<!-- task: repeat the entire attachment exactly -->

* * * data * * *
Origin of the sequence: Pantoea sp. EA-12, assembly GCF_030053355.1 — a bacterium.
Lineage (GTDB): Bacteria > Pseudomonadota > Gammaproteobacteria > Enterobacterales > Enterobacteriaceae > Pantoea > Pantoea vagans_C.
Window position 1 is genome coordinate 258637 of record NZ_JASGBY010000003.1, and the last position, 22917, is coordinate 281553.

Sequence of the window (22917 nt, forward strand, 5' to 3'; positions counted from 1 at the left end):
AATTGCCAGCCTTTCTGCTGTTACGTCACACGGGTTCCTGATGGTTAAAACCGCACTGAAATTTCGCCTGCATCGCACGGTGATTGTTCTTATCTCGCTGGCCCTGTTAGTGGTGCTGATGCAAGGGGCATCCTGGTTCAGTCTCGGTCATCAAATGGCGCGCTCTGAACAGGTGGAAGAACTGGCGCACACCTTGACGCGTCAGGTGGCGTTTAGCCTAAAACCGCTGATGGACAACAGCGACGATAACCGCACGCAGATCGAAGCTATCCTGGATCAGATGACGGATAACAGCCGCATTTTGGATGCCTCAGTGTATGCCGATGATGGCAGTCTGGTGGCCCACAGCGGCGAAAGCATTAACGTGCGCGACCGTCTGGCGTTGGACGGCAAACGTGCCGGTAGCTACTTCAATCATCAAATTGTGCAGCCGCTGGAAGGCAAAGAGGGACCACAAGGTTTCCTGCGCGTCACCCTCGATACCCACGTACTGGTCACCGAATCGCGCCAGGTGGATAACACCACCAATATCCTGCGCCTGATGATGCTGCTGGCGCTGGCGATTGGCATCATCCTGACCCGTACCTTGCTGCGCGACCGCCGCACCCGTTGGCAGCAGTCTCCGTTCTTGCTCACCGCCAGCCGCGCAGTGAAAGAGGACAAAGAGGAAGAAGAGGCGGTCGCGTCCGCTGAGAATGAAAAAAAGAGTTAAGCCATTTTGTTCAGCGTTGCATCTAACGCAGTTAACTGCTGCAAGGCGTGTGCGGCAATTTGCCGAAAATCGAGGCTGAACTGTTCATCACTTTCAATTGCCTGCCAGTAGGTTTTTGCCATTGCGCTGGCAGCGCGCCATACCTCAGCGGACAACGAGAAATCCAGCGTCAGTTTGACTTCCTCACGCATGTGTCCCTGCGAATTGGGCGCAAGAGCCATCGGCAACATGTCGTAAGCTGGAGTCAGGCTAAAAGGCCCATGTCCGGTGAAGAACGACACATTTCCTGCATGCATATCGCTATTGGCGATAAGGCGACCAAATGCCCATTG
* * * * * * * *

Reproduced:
Origin of the sequence: Pantoea sp. EA-12, assembly GCF_030053355.1 — a bacterium.
Lineage (GTDB): Bacteria > Pseudomonadota > Gammaproteobacteria > Enterobacterales > Enterobacteriaceae > Pantoea > Pantoea vagans_C.
Window position 1 is genome coordinate 258637 of record NZ_JASGBY010000003.1, and the last position, 22917, is coordinate 281553.

Sequence of the window (22917 nt, forward strand, 5' to 3'; positions counted from 1 at the left end):
AATTGCCAGCCTTTCTGCTGTTACGTCACACGGGTTCCTGATGGTTAAAACCGCACTGAAATTTCGCCTGCATCGCACGGTGATTGTTCTTATCTCGCTGGCCCTGTTAGTGGTGCTGATGCAAGGGGCATCCTGGTTCAGTCTCGGTCATCAAATGGCGCGCTCTGAACAGGTGGAAGAACTGGCGCACACCTTGACGCGTCAGGTGGCGTTTAGCCTAAAACCGCTGATGGACAACAGCGACGATAACCGCACGCAGATCGAAGCTATCCTGGATCAGATGACGGATAACAGCCGCATTTTGGATGCCTCAGTGTATGCCGATGATGGCAGTCTGGTGGCCCACAGCGGCGAAAGCATTAACGTGCGCGACCGTCTGGCGTTGGACGGCAAACGTGCCGGTAGCTACTTCAATCATCAAATTGTGCAGCCGCTGGAAGGCAAAGAGGGACCACAAGGTTTCCTGCGCGTCACCCTCGATACCCACGTACTGGTCACCGAATCGCGCCAGGTGGATAACACCACCAATATCCTGCGCCTGATGATGCTGCTGGCGCTGGCGATTGGCATCATCCTGACCCGTACCTTGCTGCGCGACCGCCGCACCCGTTGGCAGCAGTCTCCGTTCTTGCTCACCGCCAGCCGCGCAGTGAAAGAGGACAAAGAGGAAGAAGAGGCGGTCGCGTCCGCTGAGAATGAAAAAAAGAGTTAAGCCATTTTGTTCAGCGTTGCATCTAACGCAGTTAACTGCTGCAAGGCGTGTGCGGCAATTTGCCGAAAATCGAGGCTGAACTGTTCATCACTTTCAATTGCCTGCCAGTAGGTTTTTGCCATTGCGCTGGCAGCGCGCCATACCTCAGCGGACAACGAGAAATCCAGCGTCAGTTTGACTTCCTCACGCATGTGTCCCTGCGAATTGGGCGCAAGAGCCATCGGCAACATGTCGTAAGCTGGAGTCAGGCTAAAAGGCCCATGTCCGGTGAAGAACGACACATTTCCTGCATGCATATCGCTATTGGCGATAAGGCGACCAAATGCCCATTG